Ord Om ordet
De hl. Maurus & Placid, disipler av den hl. Benedikt
St Gregory the Great tells us that Sts Maurus and Placid were sons of good families. St Benedict took them under his wing, seeing in them potential monks of mettle. Invariably the episode invoked to describe them is the one that took place at a lake near Subiaco. Maurus fell in. Benedict, in spirit, perceived that he was in trouble. He sent Placid to the rescue. Placid had such trust in his abbot’s order that he failed to notice a minor detail: in order to rescue his friend, he ran across water.
The story shows what obedience can do. It is edifying. It fits into a genre we know from the Desert tradition: a disciple is charged by an abba to undertake extravagant observance to test his capacity for self-transcendence.
We might ask, why did Maurus and Placid trust Benedict so? The point is not to exalt ‘blind obedience’. Blind obedience is not virtuous; it is dangerous. Obedience, to have worth, must be seeing and discerning. It presupposes trust, which must be built.
There are details in Gregory’s account that show how Abbot Benedict won the two youths’ trust. One is the incident involving a Gothic novice. The Goth was, we’re told, ‘poor in spirit’. When one day the Goth lost a tool, Maurus, who was present, expected he would be rebuked. But no. Benedict helped the young, guileless Goth retrieve what he had lost, then said to him: ‘Work on, and be sad no more!’ He was not one to break bruised reeds.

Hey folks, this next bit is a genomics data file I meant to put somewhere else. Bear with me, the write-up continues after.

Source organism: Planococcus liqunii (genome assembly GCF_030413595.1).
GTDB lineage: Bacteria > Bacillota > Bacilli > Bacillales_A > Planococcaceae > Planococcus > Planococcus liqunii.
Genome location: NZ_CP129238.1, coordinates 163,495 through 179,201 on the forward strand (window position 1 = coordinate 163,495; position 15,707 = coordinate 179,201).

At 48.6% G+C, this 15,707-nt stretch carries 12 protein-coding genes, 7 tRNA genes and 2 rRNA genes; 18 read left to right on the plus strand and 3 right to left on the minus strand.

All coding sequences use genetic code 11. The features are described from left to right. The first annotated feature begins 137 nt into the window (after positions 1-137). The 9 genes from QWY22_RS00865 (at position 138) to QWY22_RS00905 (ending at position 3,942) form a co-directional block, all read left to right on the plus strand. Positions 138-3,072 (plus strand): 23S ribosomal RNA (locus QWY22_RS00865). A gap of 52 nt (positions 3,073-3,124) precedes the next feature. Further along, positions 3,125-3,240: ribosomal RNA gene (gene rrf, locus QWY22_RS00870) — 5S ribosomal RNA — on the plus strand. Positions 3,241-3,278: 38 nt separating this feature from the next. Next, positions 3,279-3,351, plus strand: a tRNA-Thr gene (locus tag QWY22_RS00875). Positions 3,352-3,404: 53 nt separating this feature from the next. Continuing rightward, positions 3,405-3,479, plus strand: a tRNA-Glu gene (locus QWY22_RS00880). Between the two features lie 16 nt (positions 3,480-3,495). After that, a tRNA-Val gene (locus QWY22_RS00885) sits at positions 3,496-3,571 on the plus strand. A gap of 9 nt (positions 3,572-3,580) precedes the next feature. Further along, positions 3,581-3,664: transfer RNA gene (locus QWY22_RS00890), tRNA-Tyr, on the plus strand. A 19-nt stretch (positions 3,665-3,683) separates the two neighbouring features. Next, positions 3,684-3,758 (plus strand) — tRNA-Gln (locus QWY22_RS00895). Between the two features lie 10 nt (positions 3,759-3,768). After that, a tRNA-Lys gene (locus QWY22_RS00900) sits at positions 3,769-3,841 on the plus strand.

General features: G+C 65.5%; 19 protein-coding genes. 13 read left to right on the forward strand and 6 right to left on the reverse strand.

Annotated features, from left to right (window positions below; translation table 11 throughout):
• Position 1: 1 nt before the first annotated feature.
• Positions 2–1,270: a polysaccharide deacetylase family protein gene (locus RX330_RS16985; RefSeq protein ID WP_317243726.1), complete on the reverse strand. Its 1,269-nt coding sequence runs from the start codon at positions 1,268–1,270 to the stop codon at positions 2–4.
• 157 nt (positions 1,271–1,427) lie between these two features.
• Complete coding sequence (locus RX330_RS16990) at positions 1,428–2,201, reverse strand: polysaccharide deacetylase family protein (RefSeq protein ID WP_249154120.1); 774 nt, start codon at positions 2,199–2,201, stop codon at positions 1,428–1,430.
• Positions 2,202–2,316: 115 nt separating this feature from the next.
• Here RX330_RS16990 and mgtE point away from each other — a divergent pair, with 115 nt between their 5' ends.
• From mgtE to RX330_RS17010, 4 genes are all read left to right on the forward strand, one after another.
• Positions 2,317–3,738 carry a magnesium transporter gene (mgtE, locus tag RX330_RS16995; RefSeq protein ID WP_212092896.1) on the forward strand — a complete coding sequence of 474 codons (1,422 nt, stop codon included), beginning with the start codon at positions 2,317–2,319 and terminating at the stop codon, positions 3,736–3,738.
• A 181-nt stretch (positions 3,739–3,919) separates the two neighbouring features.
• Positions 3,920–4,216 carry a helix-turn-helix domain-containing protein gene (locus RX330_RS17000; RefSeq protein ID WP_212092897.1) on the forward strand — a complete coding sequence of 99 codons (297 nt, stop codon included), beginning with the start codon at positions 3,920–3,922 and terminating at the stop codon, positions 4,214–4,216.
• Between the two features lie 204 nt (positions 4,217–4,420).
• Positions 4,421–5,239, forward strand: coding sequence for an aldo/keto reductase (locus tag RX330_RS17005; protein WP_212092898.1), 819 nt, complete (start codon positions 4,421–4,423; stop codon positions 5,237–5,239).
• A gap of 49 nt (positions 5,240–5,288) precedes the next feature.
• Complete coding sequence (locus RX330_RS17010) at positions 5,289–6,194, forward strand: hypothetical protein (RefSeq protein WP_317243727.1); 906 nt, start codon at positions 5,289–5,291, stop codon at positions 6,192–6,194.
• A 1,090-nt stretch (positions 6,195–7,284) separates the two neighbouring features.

Another detail occurs in the story of Florentinus, a most unattractive fellow. A local priest, he felt threatened by Benedict and did his level best to destroy him. He tried poison, which failed. He tried undermining Benedict’s morals by sending in a bevy of dancing-girls, which also failed. Benedict, however, withdrew to another place, so as not to provoke further misdeeds. When one day news reached the monastery that Florentinus, gloating over Benedict’s departure, had suddenly died — his balcony collapsed and crushed him — Maurus rejoiced and at once sent word. ‘Hearing this’, we read in Gregory, ‘Benedict the man of God gave himself to deep lamentation, both because his enemy had been killed, and because his disciple had exulted in an enemy’s death.’ Maurus was subjected to penance. He learnt that the Lord’s command, ‘Love your enemy’, is no notional ideal but an observance to be practised.
That’s what I’d call formative experience. It leaves traces. It reveals the Gospel as a new way of living in this world, a new way of being human. By it, the boys Maurus and Placid became men, able to embody and pass on their father’s teaching, to become fathers in their turn. The feast we keep today speaks of the effective transmission of grace resulting in lives of integrity, holiness, and fruitfulness. It is a lesson we need to hear and heed right now, when the Church’s credibility worldwide is, on account of human betrayal, at an all-time low.
A lovely account of the scene at the lake, painted by Fr Dunstan Massey of Westminster Abbey. It effectively conveys what Maurus says he saw at the very moment he was being rescued by Placid: ‘When I was being drawn out of the water, I saw the abbot’s cowl above my head, and I thought he was pulling me out of the water’ (Dialogues II, 7.3).